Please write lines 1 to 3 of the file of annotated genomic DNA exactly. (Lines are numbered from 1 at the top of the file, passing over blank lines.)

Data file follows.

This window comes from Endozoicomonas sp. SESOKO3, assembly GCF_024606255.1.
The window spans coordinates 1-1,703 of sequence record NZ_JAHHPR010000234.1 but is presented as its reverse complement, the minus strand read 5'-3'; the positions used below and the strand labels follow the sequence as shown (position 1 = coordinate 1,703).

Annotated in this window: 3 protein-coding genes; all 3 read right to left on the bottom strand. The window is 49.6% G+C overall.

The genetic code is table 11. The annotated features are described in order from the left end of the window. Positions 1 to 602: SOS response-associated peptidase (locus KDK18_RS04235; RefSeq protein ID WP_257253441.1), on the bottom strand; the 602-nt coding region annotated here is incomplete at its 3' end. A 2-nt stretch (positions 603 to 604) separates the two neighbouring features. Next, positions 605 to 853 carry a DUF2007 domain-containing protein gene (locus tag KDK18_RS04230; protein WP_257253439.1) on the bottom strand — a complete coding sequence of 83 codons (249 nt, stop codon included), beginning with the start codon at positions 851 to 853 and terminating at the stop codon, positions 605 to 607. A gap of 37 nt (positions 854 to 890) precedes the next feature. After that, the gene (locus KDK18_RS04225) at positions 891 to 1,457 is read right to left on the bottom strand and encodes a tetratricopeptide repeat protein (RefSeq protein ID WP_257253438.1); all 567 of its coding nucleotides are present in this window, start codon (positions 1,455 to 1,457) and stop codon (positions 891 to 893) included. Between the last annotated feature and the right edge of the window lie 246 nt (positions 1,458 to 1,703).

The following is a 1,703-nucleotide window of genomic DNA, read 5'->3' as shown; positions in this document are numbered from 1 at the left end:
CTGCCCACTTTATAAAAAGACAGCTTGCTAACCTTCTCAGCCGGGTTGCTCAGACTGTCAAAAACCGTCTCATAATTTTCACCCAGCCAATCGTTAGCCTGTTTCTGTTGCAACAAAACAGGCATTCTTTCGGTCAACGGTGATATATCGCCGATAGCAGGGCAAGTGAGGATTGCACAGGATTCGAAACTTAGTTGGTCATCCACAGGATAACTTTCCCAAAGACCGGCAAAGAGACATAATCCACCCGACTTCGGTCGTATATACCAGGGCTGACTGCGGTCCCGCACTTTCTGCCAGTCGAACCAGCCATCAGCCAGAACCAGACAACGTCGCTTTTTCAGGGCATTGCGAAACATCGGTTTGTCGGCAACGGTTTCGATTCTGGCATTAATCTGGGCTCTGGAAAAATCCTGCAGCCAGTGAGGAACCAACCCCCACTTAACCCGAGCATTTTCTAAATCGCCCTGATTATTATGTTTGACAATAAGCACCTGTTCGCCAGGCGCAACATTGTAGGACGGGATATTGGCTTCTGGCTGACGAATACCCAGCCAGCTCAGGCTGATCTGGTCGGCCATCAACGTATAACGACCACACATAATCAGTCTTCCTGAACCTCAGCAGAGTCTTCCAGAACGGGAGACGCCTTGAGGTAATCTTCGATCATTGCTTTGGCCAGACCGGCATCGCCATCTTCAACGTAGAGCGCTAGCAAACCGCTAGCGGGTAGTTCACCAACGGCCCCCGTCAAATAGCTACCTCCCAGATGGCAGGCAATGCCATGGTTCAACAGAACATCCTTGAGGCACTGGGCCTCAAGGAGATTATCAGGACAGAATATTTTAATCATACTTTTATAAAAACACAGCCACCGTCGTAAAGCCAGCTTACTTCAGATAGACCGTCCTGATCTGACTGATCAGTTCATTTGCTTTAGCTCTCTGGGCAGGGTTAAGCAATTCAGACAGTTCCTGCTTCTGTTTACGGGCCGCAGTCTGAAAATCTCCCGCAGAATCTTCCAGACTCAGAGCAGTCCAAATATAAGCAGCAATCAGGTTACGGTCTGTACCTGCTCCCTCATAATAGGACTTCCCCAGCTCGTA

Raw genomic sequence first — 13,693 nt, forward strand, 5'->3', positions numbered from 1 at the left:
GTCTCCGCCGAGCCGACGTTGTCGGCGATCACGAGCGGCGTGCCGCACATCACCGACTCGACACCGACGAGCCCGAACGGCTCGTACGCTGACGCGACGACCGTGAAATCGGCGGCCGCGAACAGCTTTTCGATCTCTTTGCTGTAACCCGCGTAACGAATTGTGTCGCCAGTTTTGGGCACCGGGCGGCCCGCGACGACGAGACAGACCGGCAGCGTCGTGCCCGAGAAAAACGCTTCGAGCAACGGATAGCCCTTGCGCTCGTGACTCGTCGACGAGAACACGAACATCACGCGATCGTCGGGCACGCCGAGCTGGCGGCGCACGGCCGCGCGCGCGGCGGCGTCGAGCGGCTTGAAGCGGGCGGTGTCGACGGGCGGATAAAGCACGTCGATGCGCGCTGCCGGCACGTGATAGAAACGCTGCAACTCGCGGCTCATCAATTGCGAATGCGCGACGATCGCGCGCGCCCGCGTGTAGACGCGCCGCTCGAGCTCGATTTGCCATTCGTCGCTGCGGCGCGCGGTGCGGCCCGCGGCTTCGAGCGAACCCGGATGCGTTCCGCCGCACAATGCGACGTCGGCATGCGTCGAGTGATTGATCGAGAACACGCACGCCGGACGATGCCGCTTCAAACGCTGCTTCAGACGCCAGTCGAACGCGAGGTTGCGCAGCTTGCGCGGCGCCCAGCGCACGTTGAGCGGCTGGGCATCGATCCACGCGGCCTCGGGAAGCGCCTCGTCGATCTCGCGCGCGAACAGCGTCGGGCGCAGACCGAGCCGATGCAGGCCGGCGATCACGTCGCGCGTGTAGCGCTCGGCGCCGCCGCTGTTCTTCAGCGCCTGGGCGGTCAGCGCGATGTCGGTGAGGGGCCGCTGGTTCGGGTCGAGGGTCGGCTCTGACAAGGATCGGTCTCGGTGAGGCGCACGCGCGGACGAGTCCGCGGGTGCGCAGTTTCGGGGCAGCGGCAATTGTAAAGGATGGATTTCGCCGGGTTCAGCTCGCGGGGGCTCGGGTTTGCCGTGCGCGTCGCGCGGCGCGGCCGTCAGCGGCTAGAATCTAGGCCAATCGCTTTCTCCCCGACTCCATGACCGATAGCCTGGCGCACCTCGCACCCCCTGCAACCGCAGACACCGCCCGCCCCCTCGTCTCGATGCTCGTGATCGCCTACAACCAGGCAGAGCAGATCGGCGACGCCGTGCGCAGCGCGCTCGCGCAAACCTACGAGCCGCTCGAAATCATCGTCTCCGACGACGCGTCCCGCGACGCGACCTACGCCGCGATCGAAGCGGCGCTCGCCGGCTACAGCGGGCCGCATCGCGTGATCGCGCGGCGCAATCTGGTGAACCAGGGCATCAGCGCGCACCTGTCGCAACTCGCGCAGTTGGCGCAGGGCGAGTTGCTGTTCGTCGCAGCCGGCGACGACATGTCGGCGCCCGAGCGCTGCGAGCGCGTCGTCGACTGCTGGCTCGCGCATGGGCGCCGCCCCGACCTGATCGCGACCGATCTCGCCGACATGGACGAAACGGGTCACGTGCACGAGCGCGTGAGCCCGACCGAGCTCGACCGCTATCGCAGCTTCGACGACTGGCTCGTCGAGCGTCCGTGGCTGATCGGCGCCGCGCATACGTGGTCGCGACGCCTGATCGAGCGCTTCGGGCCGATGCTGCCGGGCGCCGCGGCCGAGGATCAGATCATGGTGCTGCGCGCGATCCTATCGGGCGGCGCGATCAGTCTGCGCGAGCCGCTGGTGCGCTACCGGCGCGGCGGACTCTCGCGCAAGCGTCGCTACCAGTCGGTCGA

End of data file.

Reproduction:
This window comes from Endozoicomonas sp. SESOKO3, assembly GCF_024606255.1.
The window spans coordinates 1-1,703 of sequence record NZ_JAHHPR010000234.1 but is presented as its reverse complement, the minus strand read 5'-3'; the positions used below and the strand labels follow the sequence as shown (position 1 = coordinate 1,703).

Annotated in this window: 3 protein-coding genes; all 3 read right to left on the bottom strand. The window is 49.6% G+C overall.